Community

‘Walk of Silence’ will honor Boise couple run over in crosswalk, other crash victims

Safety tips for pedestrians

National Highway Traffic Safety Administration estimates 32 percent of all pedestrian fatalities occur between 8 pm and midnight. Here are a few simple tips to help keep yourself safe while walking near traffic.
Up Next
National Highway Traffic Safety Administration estimates 32 percent of all pedestrian fatalities occur between 8 pm and midnight. Here are a few simple tips to help keep yourself safe while walking near traffic.

Bob and Florence Goar were walking near their Boise home on Feb. 27, when they were hit by an SUV in a crosswalk on Milwaukee Street.

Florence died that night, and Bob died nine days later. Police are still investigating the fatal crash; no charges have been filed against the driver.

The Idaho Walk Bike Alliance, a group that promotes walking and bicycling as transportation and part of a healthy lifestyle, is inviting concerned community members to participate in a “Walk of Silence” to remember the Goars and others injured or killed by drivers.

The Goars.jpg
Florence and Bob Goar at their Boise home in 2017. Submitted photo

Organizers are asking participants to gather Wednesday in a parking lot near the corner of West Northview and Christine streets (8366 W. Northview St.) from 5:15 p.m. to 5:30 p.m. The one-block walk to Northview and Milwaukee will commence at 5:30 p.m.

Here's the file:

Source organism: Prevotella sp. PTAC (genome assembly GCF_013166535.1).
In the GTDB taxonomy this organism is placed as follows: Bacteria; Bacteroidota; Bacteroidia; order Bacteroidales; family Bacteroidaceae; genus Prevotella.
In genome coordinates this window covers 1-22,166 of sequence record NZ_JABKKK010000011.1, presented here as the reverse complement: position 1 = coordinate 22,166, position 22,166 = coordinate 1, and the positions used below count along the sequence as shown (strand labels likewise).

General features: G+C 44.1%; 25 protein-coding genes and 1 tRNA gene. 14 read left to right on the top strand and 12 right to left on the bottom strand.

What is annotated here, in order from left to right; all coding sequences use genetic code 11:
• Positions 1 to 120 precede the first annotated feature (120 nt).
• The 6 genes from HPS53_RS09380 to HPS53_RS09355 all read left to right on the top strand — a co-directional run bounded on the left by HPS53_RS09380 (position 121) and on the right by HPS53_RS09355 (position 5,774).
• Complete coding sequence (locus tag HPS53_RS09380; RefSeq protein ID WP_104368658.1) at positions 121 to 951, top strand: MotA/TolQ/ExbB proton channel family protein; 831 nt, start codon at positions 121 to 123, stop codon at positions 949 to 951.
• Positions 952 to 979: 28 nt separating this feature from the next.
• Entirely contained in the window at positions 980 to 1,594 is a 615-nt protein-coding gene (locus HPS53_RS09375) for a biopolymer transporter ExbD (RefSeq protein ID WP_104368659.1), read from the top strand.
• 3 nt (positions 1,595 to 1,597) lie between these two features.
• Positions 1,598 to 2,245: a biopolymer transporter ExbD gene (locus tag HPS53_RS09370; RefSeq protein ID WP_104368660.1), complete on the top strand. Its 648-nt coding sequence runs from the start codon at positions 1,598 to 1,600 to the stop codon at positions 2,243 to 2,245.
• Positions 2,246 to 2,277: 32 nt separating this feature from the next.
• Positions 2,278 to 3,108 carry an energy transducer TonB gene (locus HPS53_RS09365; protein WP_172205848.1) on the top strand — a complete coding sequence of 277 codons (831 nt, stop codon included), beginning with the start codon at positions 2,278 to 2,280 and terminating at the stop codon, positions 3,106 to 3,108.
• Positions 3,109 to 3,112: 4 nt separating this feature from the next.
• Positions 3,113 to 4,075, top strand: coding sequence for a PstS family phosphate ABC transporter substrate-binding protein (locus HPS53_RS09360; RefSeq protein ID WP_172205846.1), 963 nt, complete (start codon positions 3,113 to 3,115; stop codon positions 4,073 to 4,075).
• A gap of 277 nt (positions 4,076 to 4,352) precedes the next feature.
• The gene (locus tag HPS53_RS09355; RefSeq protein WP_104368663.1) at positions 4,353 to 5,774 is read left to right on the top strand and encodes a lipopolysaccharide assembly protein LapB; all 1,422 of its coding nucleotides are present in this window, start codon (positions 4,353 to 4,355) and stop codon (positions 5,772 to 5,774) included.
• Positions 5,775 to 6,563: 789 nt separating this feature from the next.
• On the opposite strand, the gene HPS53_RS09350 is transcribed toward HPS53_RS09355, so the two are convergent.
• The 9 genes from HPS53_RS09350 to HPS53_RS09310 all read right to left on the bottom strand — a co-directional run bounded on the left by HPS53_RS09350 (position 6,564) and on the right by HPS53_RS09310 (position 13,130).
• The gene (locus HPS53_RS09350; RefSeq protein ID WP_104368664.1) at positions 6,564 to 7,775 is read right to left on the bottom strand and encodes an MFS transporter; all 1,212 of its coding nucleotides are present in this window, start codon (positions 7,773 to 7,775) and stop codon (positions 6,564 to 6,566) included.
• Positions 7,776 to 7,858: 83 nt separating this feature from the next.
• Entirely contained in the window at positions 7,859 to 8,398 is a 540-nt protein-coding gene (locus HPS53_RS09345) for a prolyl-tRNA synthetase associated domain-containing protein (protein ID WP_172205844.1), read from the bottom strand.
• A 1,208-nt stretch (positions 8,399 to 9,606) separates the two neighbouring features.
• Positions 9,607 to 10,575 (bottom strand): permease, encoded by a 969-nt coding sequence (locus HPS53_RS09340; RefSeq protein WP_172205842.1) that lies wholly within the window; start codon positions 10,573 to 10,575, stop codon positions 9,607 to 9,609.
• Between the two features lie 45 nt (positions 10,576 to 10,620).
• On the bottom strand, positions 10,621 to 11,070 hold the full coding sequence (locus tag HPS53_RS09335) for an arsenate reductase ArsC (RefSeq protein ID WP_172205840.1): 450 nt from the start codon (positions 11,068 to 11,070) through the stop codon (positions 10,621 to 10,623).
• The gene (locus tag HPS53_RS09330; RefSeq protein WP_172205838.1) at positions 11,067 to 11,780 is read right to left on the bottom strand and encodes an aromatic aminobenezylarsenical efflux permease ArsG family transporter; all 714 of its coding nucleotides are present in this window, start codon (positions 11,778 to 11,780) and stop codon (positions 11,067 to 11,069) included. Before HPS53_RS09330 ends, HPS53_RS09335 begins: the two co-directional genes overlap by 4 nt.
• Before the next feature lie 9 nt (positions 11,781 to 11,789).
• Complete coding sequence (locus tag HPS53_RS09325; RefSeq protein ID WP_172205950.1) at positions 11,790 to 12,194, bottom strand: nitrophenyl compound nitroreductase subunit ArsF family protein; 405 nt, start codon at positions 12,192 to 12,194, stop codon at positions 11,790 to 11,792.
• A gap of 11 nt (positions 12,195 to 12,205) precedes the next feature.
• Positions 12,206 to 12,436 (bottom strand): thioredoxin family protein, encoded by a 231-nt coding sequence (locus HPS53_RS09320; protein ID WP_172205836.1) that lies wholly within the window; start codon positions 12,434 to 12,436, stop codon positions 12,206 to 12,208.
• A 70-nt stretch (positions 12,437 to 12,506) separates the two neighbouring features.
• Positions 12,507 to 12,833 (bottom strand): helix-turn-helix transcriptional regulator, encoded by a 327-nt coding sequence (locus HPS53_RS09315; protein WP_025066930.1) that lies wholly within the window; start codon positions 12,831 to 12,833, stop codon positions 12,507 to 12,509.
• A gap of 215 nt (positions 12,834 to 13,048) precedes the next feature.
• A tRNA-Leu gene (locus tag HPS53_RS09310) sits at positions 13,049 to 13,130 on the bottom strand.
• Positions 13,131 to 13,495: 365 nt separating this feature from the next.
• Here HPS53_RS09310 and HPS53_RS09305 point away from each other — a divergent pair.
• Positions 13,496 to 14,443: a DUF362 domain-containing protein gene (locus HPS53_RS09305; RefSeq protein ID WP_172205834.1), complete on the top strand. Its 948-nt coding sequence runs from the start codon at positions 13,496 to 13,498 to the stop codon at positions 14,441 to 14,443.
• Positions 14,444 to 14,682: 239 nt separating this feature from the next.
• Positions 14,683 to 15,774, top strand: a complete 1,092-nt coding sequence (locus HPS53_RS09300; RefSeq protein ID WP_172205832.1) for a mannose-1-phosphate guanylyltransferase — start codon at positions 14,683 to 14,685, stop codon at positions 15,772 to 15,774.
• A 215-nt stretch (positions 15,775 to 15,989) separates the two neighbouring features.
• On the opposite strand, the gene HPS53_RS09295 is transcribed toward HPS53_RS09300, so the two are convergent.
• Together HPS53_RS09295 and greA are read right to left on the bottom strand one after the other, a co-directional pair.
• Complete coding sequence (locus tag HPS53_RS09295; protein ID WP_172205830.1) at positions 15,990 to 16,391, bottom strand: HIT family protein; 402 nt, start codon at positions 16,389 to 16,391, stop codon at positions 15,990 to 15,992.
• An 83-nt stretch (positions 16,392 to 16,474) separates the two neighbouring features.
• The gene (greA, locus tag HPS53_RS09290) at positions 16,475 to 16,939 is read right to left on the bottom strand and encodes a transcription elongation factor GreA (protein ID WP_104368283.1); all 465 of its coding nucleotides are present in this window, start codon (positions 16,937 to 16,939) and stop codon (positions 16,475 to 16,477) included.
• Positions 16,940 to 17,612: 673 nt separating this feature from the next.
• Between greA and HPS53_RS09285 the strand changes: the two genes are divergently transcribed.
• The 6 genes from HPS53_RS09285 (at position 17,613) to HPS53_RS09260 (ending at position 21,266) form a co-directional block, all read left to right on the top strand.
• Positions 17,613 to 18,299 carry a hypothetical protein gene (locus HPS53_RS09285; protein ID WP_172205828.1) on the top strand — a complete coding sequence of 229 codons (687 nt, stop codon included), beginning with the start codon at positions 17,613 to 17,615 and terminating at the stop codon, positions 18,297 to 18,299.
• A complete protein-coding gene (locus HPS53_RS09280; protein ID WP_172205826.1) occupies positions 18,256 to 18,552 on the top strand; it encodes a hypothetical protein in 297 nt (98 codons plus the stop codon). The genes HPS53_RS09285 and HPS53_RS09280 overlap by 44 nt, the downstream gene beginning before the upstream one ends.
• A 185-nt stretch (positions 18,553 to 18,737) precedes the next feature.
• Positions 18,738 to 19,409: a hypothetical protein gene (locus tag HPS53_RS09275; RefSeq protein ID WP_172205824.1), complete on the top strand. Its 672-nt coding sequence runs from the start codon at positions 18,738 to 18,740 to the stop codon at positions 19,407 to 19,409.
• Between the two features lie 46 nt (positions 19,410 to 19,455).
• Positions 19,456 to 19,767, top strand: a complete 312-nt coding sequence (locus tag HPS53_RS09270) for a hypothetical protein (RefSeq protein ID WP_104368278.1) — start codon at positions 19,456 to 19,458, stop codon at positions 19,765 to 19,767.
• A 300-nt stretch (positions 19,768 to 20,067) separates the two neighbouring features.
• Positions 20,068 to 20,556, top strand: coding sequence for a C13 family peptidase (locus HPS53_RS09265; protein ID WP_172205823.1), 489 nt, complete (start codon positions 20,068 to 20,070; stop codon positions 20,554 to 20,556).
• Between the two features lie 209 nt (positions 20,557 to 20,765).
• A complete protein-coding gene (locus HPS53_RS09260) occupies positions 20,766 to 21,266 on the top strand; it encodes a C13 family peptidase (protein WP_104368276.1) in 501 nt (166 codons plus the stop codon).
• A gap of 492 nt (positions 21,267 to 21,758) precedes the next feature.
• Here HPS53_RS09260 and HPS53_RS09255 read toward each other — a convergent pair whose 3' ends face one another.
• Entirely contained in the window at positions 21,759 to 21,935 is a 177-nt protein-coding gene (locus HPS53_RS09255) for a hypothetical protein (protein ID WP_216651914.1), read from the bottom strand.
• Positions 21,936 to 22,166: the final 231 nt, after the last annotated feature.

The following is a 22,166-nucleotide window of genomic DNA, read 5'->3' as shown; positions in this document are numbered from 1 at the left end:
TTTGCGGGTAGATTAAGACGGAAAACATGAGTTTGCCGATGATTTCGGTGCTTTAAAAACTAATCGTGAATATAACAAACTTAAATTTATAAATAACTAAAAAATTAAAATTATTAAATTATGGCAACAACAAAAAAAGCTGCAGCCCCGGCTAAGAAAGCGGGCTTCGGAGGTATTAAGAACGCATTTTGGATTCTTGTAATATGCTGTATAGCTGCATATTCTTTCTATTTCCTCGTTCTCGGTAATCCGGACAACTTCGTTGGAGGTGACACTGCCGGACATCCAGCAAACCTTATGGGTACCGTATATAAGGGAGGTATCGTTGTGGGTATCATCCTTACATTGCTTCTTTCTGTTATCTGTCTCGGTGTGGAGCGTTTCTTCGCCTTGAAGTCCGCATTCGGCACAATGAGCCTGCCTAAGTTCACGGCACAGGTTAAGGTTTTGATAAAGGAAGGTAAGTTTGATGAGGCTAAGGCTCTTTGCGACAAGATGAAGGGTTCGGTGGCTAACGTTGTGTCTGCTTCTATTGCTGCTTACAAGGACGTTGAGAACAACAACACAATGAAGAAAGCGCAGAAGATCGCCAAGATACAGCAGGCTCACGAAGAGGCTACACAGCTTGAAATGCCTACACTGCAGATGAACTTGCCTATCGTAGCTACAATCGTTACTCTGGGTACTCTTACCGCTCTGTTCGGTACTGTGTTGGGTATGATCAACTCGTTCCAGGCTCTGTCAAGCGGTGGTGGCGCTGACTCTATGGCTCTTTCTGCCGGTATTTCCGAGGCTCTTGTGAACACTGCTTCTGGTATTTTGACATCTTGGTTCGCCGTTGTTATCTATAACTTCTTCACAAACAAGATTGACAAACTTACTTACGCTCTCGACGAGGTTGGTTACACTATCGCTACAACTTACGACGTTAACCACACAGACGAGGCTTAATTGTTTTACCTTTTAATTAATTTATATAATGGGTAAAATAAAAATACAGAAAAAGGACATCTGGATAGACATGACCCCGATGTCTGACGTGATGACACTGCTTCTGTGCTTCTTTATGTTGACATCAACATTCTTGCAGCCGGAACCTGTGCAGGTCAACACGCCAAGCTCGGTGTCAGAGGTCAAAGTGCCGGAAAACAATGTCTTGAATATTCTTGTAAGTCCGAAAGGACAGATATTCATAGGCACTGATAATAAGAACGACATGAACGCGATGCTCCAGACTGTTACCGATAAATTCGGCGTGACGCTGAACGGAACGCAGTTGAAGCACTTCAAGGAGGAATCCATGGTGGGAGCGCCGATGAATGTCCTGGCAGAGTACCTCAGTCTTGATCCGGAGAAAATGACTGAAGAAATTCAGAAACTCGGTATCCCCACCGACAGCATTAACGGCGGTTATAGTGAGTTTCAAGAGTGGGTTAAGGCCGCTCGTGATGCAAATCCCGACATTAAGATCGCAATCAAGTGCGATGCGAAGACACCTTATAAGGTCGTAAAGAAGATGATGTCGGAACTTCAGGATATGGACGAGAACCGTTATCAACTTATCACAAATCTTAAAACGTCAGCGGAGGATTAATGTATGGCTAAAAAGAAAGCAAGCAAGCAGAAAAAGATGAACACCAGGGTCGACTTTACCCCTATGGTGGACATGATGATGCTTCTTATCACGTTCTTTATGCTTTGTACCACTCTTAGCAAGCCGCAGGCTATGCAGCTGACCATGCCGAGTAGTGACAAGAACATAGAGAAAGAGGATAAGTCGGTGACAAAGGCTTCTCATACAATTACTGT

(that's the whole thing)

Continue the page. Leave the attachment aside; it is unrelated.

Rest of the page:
At 5:45 p.m., speakers from the Idaho Walk Bike Alliance will talk about “the need to protect people who are traveling on our roads while walking, rolling or bicycling,” organizers said in a press release Monday. Family members of those who have lost loved ones in crashes will also share their stories.

“The Walk of Silence is to honor local pedestrians and cyclists who have been killed or injured on our public roadways and call attention to a need to make our streets safer for vulnerable road users,” the press release said. “IWBA also wants to call attention to the epidemic of pedestrian and cyclist deaths nationwide, and the record number of deaths and serious injuries of pedestrians and cyclists in Ada County in the last 2 years.”

For too long, transportation policy has favored vehicles, Idaho Walk Bike Alliance Executive Director Cynthia Gibson said in the press release.

“Today, distracted driving is at an all-time high, led by the usage of hand-held devices while operating an automobile. We have no state law limiting this use,” Gibson said. “Road design, signal timing, higher speeds, and the lack of walk and bike infrastructure — all are contributing factors which have a negative impact on the safety of our most vulnerable road users.”

Related stories from Idaho Statesman

  Comments